Tuesday, March 29, 2011

Geek Joke

One of the interesting thing about working with scientists is seeing how they view the world.  What they think is interesting or funny.  One of my guys told me about a dinner party he went to where the topic of discussion was a rousing discussion about 27th president of the United States.  WOW....I had to stop my self from laughing out load....and most of you know how loud I laugh.  Not that they had a discussion about the 27th president...or any president....but that the discussion was "rousing".  I have to remind myself that I work with the cream of the crop when it comes to geeks.

So I got this joke today in my e-mail.  A little off-color...just a little...but funny...and truly a geek joke.  Not sure I believe it is an actual essay as I've seen stuff like this before.

Hell Explained By A Chemistry Student:

The following is an actual question given on a Penn State University chemistry mid-term, and an actual answer turned in by a student. The answer by one student was so 'profound' that the professor shared it with colleagues, via the Internet, which is, of course, why we now have the pleasure of enjoying it as well:

Bonus Question: Is Hell exothermic (gives off heat) or endothermic (absorbs heat)?

Most of the students wrote proofs of their beliefs using Boyle's Law (gas cools when it expands and heats when it is compressed) or some variant.  One student, however, wrote the following:

First, we need to know how the mass of Hell is changing in time. So we need to know the rate at which souls are moving into Hell and the rate at which they are leaving, which is unlikely. I think that we can safely assume that once a soul gets to Hell, it will not leave. There fore, no souls are leaving. As for how many souls are entering Hell, let's look at the different religions that exist in the world today.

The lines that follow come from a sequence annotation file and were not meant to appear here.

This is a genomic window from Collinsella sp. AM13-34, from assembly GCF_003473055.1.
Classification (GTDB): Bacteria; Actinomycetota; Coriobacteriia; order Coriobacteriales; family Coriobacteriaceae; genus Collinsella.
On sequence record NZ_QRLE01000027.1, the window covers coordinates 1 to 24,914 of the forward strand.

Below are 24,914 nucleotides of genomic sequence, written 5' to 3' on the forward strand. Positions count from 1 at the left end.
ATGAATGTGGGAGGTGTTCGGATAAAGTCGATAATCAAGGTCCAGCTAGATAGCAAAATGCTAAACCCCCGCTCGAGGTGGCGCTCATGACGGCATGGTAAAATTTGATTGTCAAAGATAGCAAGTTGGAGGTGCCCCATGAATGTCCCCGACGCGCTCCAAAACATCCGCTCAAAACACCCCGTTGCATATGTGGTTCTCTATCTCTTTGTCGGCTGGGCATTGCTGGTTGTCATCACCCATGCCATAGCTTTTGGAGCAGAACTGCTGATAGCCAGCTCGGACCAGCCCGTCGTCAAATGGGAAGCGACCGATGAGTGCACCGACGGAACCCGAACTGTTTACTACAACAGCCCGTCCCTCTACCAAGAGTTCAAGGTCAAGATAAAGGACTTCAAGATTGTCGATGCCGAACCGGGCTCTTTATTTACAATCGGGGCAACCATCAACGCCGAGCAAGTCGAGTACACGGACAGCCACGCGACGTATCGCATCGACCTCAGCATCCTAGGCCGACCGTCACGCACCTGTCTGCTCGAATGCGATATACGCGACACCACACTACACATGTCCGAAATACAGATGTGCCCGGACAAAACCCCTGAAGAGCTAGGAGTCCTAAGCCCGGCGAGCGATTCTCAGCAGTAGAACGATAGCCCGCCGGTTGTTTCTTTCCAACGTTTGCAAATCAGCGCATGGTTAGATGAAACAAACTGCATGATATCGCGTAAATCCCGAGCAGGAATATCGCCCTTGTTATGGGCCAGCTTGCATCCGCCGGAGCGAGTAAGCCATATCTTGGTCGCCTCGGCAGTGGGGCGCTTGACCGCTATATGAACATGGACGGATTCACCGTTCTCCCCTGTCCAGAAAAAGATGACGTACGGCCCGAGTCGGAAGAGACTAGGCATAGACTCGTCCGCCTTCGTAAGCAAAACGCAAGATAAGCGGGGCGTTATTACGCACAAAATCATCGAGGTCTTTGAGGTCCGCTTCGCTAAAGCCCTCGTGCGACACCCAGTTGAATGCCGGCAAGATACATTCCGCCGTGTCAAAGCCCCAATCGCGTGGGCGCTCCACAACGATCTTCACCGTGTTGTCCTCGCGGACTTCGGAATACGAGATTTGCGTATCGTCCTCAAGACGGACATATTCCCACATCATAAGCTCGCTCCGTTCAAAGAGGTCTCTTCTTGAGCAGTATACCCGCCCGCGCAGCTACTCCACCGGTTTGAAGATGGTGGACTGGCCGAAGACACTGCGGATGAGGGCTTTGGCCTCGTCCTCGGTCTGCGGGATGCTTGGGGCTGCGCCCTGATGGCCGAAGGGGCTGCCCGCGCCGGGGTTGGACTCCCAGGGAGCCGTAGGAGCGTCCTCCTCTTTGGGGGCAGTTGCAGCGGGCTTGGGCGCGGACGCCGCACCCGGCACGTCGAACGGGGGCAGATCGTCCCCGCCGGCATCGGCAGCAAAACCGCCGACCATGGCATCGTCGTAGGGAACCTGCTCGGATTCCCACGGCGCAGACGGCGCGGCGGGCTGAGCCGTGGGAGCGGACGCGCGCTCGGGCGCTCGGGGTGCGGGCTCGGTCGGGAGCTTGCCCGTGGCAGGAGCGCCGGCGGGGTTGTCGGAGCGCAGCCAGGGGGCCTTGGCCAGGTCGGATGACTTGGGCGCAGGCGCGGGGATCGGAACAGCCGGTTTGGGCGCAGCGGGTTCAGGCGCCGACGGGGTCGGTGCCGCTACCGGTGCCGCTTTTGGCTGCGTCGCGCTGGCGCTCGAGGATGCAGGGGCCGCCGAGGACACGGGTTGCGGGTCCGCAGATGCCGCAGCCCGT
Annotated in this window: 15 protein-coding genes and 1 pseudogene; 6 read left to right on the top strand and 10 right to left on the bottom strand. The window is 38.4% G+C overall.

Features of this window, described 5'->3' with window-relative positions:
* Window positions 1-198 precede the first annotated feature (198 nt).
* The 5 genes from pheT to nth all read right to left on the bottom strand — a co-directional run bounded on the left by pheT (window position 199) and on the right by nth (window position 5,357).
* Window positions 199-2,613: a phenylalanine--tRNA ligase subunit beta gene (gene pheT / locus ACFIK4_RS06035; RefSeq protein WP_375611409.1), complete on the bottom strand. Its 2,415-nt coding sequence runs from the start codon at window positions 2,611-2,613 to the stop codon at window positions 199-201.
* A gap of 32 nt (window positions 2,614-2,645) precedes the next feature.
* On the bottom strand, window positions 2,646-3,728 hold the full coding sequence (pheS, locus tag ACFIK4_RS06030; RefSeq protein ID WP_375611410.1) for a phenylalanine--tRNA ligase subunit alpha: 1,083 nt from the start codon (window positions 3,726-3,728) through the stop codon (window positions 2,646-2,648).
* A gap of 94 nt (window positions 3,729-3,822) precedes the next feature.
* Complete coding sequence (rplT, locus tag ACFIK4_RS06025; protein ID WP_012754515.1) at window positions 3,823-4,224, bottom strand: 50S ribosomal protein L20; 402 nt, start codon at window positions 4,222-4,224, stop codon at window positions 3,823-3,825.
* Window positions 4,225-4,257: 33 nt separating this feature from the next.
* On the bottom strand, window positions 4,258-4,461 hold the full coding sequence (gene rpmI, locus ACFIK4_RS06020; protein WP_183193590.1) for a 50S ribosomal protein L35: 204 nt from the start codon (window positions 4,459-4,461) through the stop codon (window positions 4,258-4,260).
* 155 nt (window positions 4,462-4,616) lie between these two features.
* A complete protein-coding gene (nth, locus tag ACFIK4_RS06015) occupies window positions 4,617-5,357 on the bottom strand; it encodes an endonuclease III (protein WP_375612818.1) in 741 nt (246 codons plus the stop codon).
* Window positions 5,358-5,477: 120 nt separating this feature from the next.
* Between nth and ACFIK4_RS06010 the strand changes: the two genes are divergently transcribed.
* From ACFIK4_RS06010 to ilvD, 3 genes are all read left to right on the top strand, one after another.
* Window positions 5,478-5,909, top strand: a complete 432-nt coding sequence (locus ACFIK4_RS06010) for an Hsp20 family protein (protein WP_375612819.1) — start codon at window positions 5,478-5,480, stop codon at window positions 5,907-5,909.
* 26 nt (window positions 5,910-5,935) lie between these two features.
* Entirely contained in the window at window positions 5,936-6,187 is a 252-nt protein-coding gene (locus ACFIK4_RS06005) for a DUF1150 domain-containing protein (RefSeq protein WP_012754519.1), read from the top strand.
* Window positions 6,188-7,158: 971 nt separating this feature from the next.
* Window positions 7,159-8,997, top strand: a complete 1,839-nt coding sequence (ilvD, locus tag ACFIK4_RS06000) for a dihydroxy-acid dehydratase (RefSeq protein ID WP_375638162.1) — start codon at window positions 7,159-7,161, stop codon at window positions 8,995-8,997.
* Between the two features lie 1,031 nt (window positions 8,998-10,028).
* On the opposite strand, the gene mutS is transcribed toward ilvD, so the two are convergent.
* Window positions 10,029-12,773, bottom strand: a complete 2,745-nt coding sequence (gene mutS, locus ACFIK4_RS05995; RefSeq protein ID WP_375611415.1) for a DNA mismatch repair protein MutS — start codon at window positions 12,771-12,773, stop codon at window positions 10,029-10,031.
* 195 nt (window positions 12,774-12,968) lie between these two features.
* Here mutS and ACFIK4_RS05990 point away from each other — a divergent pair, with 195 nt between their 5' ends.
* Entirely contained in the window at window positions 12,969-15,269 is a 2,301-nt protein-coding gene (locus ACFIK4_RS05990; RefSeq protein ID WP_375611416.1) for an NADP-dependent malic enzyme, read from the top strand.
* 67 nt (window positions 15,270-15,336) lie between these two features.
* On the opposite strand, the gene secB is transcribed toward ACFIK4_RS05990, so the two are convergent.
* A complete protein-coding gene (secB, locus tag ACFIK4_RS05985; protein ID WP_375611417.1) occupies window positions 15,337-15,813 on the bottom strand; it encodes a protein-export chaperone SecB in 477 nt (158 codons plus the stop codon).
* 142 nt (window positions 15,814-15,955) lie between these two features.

Most of these religions state that if you are not a member of their religion, you will go to Hell.. Since there is more than one of these religions and since people do not belong to more than one religion, we can project that all souls go to Hell. With birth and death rates as they are, we can expect the number of souls in Hell to increase exponentially. Now, we look at the rate of change of the volume in Hell because Boyle's Law states that in order for the temperature and pressure in Hell to stay the same, the volume of Hell has to expand proportionately as souls are added.

This gives two possibilities:

1. If Hell is expanding at a slower rate than the rate at which souls enter Hell, then the temperature and pressure in Hell will increase until all Hell breaks loose.

2. If Hell is expanding at a rate faster than the increase of souls in Hell, then the temperature and pressure will drop until Hell freezes over.

So which is it?

If we accept the postulate given to me by Teresa during my Freshman year that, 'It will be a cold day in Hell before I sleep with you,' and take into account the fact that I slept with her last night, then number two must be true, and thus I am sure that Hell is exothermic and has already frozen over. The corollary of this theory is that since Hell has frozen over, it follows that it is not accepting any more souls and is therefore, extinct...leaving only Heaven, thereby proving the existence of a divine being which explains why, last night, Teresa kept shouting 'Oh my God.'

THIS STUDENT RECEIVED AN A+
.

3 comments:

Katie Hanrahan said...

I've seen this one before - several years ago. Don't know if it's actually a response to an exam but it's funny as hell!

Wendy said...

One smart student! I like his analogy and comparison. Not all of us geeks are bad. I can't help it if my eyes glaze over when I enter an apple computer store!

convergentseries said...

Yes, Gail, it's just a "good joke" but it's also one that has a much longer history than many of the ones that circulate.

You can read some about it at Snopes.com (a great place for checking on the truth of any "true stories" you encounter online), at this link:

http://www.snopes.com/college/exam/hell.asp

That page contains a link to information on much, much geekier early versions (i.e., less "intimate" and with more "numbers"!). A geek who likes this version might be inclined to say this little tale has evolved well...